Array’s Comments to the DEA on Controlled Substance Prescribing After the PHE Ends

Telemedicine Prescribing of Controlled Substances When the Practitioner and the Patient Have Not Had a Prior In-Person Medical Evaluation (Docket No. DEA-407)

We at Array Behavioral Care applaud the Drug Enforcement Agency (DEA) for its work in recognizing the importance of telehealth and the value it has been able to provide patients before COVID-19, during the pandemic, and for years to come. As a telemental health organization that provides telepsychiatry services across the care continuum from hospitals to homes, we have seen the positive impacts that the relaxed pandemic telehealth regulations have had for patients across the country.

As you and our colleagues at DEA are aware from our prior interactions on this topic, members of our practice have been conducting telepsychiatry since 1999, and our 50-state experience before and during the pandemic, has proven to us that safe and effective prescribing of certain controlled substances via telemedicine is both possible and essential.

Our perspective is that of a virtual psychiatry and therapy practice, and our comments reflect that emphasis.

While we appreciate the DEA’s work on rules to control against diversion and to protect public health, we are concerned with the timeline to finalize and implement the proposed rules. To ensure practitioners and organizations fully understand the new process and can make any necessary operational changes, we urge the DEA to extend the PHE flexibilities at least until the rule is finalized and implementable.

With that being said, here is a summary of our recommended changes:

  1. Extend the window between a new initial telemedicine prescription and an in-person examination from 30 days to 90 days
  2. Remove the requirement that telemedicine prescribers be DEA registered in the state where they are physically located (unless prescribing for patients in that state)
  3. Enable only schedule IIN stimulants (i.e., Adderall, Dexedrine, Desoxyn, Ritalin) to be prescribed after an initial telemedicine encounter in the same way as currently proposed for schedules III-V
  4. Exclude patients who have been receiving a schedule III-V controlled substance and children and adolescents who have been receiving a schedule II stimulant during the PHE from the requirement to obtain an in-person examination if the prescription was initiated prior to February 7, 2023
  5. Clarify that the “Telemedicine referral” documentation needs to reflect the name, NPI, and findings of the in- person examination, but not a specific name or NPI of the telemedicine practitioner receiving the referral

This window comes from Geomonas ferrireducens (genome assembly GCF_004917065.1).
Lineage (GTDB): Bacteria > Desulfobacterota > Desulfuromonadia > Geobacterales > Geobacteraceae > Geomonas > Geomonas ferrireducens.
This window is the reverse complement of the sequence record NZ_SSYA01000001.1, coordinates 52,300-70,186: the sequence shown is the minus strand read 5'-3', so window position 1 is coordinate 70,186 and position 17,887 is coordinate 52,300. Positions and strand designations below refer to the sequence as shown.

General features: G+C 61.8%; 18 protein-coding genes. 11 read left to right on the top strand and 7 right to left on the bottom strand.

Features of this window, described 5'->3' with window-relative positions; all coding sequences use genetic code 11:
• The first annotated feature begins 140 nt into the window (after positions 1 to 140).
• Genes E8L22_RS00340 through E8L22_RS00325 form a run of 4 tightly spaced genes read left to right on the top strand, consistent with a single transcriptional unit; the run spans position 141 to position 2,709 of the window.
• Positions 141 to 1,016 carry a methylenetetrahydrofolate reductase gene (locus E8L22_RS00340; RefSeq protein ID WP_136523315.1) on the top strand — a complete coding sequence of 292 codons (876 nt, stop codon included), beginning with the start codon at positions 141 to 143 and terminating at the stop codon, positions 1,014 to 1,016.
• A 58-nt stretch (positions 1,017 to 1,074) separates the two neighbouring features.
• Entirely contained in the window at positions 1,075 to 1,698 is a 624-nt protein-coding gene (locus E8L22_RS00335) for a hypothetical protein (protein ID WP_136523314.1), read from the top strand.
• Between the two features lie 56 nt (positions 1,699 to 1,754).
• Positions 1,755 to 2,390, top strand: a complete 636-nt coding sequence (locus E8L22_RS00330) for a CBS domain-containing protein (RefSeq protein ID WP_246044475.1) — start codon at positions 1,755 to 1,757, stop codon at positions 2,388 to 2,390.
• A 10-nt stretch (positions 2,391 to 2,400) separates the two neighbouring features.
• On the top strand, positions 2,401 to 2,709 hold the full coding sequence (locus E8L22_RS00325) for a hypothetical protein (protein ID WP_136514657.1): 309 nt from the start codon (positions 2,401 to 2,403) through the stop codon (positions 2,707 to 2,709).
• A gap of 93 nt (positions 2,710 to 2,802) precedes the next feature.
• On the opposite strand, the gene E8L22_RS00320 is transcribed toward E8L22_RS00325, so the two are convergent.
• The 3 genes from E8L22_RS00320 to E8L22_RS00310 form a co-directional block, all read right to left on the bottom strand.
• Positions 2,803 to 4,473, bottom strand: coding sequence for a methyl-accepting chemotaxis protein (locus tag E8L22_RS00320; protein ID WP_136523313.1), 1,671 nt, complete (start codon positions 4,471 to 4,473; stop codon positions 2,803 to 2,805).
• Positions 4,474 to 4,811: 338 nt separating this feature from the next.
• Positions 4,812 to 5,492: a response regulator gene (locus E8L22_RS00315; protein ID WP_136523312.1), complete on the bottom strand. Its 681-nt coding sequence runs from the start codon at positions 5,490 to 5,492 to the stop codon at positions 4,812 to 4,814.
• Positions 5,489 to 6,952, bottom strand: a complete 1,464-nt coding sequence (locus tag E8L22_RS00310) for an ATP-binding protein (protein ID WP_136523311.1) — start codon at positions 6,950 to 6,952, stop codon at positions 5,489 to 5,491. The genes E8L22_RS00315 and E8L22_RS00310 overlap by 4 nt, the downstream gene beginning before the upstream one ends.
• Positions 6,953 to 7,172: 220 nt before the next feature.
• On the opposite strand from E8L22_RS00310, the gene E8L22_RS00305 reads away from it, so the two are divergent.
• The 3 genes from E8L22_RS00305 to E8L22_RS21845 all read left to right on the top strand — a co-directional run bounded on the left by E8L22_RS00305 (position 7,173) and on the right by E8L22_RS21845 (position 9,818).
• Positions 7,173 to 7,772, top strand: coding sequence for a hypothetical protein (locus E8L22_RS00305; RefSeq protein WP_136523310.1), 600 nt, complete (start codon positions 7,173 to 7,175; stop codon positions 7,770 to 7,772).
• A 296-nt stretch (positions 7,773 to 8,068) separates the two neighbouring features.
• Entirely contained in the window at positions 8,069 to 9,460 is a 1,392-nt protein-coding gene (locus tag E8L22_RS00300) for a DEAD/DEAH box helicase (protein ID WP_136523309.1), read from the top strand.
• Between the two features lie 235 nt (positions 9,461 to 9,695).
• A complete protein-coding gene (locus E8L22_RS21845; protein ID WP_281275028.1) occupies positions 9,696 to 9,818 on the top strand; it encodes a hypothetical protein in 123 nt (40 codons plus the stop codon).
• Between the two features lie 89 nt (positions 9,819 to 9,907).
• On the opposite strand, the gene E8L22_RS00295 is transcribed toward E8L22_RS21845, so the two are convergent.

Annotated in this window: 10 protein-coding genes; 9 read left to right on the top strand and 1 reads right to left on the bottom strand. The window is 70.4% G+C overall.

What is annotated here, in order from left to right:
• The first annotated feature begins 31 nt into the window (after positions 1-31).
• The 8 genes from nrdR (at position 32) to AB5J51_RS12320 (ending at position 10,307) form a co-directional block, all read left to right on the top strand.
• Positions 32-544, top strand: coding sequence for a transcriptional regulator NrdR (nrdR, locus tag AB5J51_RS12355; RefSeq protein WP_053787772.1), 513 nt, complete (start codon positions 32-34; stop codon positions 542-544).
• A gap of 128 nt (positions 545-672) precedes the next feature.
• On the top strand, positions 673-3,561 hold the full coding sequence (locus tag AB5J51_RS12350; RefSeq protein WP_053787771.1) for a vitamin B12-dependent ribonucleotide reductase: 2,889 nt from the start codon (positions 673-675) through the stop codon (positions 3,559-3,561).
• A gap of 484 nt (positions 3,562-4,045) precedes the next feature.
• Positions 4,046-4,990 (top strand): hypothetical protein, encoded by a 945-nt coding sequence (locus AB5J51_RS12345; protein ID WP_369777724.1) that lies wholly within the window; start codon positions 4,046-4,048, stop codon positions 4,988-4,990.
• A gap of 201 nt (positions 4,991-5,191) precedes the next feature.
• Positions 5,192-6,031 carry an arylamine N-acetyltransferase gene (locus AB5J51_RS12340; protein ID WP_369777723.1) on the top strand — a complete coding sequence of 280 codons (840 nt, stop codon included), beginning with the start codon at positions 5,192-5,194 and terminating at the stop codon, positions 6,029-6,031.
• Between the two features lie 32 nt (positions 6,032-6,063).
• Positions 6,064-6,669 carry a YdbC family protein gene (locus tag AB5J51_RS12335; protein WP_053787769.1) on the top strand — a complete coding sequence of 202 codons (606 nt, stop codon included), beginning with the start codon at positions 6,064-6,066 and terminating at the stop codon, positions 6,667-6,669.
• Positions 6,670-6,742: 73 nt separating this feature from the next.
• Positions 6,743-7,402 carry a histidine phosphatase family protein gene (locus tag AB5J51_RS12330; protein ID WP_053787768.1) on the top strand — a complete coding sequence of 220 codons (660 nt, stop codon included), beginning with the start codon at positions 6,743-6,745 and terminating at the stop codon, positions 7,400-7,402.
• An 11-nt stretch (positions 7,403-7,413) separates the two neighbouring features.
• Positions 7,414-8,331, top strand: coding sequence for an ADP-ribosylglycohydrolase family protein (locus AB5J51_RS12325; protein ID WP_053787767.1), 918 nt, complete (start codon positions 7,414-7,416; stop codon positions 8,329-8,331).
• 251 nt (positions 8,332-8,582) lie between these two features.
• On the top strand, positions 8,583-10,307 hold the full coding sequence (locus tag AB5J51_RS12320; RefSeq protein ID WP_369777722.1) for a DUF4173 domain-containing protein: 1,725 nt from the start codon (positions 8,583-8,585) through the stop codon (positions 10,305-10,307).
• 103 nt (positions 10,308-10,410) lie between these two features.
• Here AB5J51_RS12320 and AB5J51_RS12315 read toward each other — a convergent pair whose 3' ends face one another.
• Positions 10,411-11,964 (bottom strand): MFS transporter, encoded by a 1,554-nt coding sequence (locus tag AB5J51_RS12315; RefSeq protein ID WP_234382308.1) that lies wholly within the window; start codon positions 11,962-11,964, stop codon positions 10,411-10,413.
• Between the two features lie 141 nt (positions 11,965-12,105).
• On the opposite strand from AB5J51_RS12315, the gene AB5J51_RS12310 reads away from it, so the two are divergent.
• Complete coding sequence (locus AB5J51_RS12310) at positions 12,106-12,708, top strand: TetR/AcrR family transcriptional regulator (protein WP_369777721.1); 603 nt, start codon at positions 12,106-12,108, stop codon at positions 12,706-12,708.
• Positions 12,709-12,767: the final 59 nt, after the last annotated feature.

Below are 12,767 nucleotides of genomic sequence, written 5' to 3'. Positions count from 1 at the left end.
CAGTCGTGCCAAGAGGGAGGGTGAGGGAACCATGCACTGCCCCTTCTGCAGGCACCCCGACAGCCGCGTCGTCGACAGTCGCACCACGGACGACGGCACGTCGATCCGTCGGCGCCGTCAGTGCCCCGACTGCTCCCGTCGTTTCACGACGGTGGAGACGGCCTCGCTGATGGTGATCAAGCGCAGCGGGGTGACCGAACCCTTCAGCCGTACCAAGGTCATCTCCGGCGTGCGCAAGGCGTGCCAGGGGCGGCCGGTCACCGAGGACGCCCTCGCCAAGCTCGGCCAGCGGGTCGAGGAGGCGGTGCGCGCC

6. Create viable mechanisms for telemedicine prescribers who do not see patients in-person to obtain DEA registration by unlinking the address used on the application from the idea of that address being a practice location.
    a. Decoupling the act of writing a prescription from the act of storing, dispensing, administering, or maintaining a drug would be helpful in this regard
    b. It would also reduce diversion risk by limiting sites storing drugs and reduce the burden of DEA investigators with certain site inspections


1. 1306.31(4)(2)

While we appreciate that the DEA believes that prescribing schedule III-V controlled substances can occur after an initial evaluation and assessment via audio/video visual means, we do question why it is limited to 30 days. The challenge that may happen for patients and prescribers is that it may take more than 30 days, (e.g., for certain behavioral health conditions) to ensure that a medication is working and some adjustments in the dosage and medication may be needed. Under this rule, the limitation of prescribing to 30 days may put prescribers at risk from a standard of care and not provide proper treatment for the patient, in which they have a duty of care for those patients as they have established a proper physician-patient relationship (via telemedicine).

Furthermore, and possibly more importantly, not all patients may have an immediate local in-person provider or PCP to see within those 30 days. This can be due to a lack of schedule availability or unwillingness to take on new patients by that in-person provider. As a result, this “initial prescription” may not be helpful to the patient in the long-term if the treatment cannot continue due to this requirement. It also adds undue burden on already overstretched primary care providers.